If you want to be worthy of the love of man’s (or woman’s) best friend, you’ll want to consider your dog’s needs as you tour apartments.
And cat owners–you’re not off the hook. Even though cats are lower maintenance, we all know that they—deservedly—expect to be treated like royalty.
So, the pressure’s on! You’ve got to find a place that fits your budget, yet makes both you and your beloved roommate happy. But how can you be sure you’re asking the right questions about costs and amenities?
Read on for advice!
- Real talk: many rentals and property management companies require a pet deposit for any animal who bunks in the building. This tends to run between $350-500.
That number seems high, but it covers wear and tear that a pet may cause—damage to the carpets when there are “accidents,” scratches to the floors or doors, and any additional landscaping due to their bathroom breaks. (We’re sure you can arrange for them to pay you back in cuddles.)
Definitely factor this cost into your moving budget so you can pay it with your security deposit and first month’s rent. FYI, your pet deposit is usually refundable upon move-out, so you should get it back as long as Princess or Fido minds their manners.
- Pet rent is an additional monthly cost that you pay as long as your pet lives in the property with you. It’s usually in addition to a deposit and it’s a relatively small amount (between $25-50 a month) but you will want to factor it into your monthly costs. You never want to lie to avoid this fee, since it’s almost inevitable that you will be caught by a super or another employee.
- Be aware that there are also breed and size restrictions for dogs at many properties. You love your pet to pieces, but they may not be allowed in certain buildings if they are over a certain size or on a list of forbidden breeds. Just remember to add it to the moving checklist to bring up prior to signing your lease.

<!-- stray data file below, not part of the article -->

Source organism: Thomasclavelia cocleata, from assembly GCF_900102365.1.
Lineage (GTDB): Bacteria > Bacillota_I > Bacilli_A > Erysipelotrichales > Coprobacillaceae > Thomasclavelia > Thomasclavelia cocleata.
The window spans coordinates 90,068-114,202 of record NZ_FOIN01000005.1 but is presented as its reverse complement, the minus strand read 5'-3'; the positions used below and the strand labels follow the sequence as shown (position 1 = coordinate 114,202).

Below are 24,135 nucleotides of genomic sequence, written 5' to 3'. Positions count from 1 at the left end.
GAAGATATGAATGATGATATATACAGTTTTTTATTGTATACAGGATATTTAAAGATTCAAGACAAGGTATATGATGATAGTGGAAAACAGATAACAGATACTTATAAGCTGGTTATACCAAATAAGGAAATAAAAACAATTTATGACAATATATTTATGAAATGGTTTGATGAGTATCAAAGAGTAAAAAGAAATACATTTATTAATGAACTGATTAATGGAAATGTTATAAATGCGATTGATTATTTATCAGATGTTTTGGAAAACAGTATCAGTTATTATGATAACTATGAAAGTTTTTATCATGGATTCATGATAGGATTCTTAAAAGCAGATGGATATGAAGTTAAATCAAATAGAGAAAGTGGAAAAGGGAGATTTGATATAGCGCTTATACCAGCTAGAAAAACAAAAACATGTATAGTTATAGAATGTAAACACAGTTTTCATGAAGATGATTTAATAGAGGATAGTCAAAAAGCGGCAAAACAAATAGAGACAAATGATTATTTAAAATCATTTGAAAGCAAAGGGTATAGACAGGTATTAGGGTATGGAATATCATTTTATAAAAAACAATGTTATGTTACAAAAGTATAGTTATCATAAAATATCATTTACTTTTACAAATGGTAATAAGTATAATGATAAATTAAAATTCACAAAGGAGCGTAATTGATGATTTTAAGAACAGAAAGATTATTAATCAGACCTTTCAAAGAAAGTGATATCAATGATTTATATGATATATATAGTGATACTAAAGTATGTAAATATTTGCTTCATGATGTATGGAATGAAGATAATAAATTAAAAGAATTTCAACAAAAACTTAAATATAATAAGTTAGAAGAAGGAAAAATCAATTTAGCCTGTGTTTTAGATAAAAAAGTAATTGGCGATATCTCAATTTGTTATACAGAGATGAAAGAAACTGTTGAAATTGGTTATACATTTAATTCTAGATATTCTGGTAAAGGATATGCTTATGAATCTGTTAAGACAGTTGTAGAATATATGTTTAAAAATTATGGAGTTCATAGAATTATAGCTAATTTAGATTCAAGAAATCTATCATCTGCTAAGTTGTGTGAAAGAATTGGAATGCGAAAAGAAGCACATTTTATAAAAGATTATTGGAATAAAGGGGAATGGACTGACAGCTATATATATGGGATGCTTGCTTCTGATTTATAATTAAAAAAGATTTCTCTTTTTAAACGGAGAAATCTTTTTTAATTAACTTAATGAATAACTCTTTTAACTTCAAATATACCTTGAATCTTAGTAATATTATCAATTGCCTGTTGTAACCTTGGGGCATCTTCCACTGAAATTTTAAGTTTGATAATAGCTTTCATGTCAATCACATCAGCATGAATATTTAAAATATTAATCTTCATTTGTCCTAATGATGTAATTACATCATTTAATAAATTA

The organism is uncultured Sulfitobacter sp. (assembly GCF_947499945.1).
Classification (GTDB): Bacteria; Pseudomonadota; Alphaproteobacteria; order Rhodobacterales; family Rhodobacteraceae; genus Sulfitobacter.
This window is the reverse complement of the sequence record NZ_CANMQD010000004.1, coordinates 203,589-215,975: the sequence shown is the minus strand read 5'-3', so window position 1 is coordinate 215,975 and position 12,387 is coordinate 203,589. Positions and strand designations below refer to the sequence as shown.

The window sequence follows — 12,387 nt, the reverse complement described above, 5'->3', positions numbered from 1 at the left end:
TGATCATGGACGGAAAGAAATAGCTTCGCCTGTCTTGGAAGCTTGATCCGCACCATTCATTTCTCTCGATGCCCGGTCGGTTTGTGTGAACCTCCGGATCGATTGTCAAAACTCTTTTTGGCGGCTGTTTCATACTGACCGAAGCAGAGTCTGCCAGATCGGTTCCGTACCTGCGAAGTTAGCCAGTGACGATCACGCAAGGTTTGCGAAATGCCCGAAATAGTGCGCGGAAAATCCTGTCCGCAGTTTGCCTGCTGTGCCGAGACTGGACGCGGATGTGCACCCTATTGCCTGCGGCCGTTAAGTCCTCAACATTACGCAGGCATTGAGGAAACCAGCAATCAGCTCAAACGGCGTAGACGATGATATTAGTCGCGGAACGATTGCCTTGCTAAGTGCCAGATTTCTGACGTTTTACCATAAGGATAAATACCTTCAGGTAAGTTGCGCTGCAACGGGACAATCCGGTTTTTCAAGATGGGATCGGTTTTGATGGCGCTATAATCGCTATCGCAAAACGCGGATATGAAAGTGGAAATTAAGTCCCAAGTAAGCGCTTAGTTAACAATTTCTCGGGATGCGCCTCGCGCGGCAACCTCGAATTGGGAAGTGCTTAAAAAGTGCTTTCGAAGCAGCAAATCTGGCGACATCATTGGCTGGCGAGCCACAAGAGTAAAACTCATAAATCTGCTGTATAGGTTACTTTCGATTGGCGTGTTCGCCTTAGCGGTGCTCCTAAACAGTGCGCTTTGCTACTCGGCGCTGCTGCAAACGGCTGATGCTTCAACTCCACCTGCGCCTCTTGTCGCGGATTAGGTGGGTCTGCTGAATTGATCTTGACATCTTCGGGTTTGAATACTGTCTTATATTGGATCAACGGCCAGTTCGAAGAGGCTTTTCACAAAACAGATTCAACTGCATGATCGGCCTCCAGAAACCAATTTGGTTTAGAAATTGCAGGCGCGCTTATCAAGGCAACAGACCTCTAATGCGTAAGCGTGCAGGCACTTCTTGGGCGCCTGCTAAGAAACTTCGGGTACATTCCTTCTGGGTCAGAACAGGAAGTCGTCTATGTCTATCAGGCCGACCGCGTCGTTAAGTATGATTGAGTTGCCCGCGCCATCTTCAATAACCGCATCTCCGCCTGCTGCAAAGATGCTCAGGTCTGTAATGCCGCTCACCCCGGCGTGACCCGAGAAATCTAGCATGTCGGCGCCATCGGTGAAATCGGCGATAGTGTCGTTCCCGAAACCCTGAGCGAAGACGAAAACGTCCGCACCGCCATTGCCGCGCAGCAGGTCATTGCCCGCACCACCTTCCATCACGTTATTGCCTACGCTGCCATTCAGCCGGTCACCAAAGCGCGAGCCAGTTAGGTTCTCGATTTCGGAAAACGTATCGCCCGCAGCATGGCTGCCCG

So those are the (pretty reasonable) costs of renting with pets. Now, onto the perks!
- Many buildings now will come with pet amenities like designated doggie areas, which are spots inside the complex (or sometimes even on the roof!) so you don’t have to walk your dog on the street late at night. That can give you extra peace of mind as you both wind down for the night.
- If you live on the first floor, a common perk is having a little patio area with turf for your doggo to get a little outside access without a walk. Perfect if you don’t want to change out of your PJs on a Saturday morning!
- Other buildings may even have an actual fenced-in dog park on the premises, complete with dog-friendly grass, plantings, and the most useful thing of all—free doggie bags. These types of communal areas can also be useful for meeting other dog “parents.” While they get their exercise, you can get some friend time in, all without leaving the comforts of home.
- Pet spas are another popular option emerging from some management companies. These shared resources let you wash and dry your animals in a place other than your tub, keeping the pet hair situation in your place under control.
- We’ve even heard of holy grail buildings where the management goes above and beyond, providing extras through a “doggie vending machine,” complete with treats, toys, and shampoo. If you hate going to buy pet supplies, then this might be something you want to add to the wish list alongside that icemaker in the fridge for you. Why should you be the only one living the high life?
To help keep this all straight, you can download our checklist “How to Simplify Your Move” and add your priority perks into your apartment search. After all, you know that your new place won’t be perf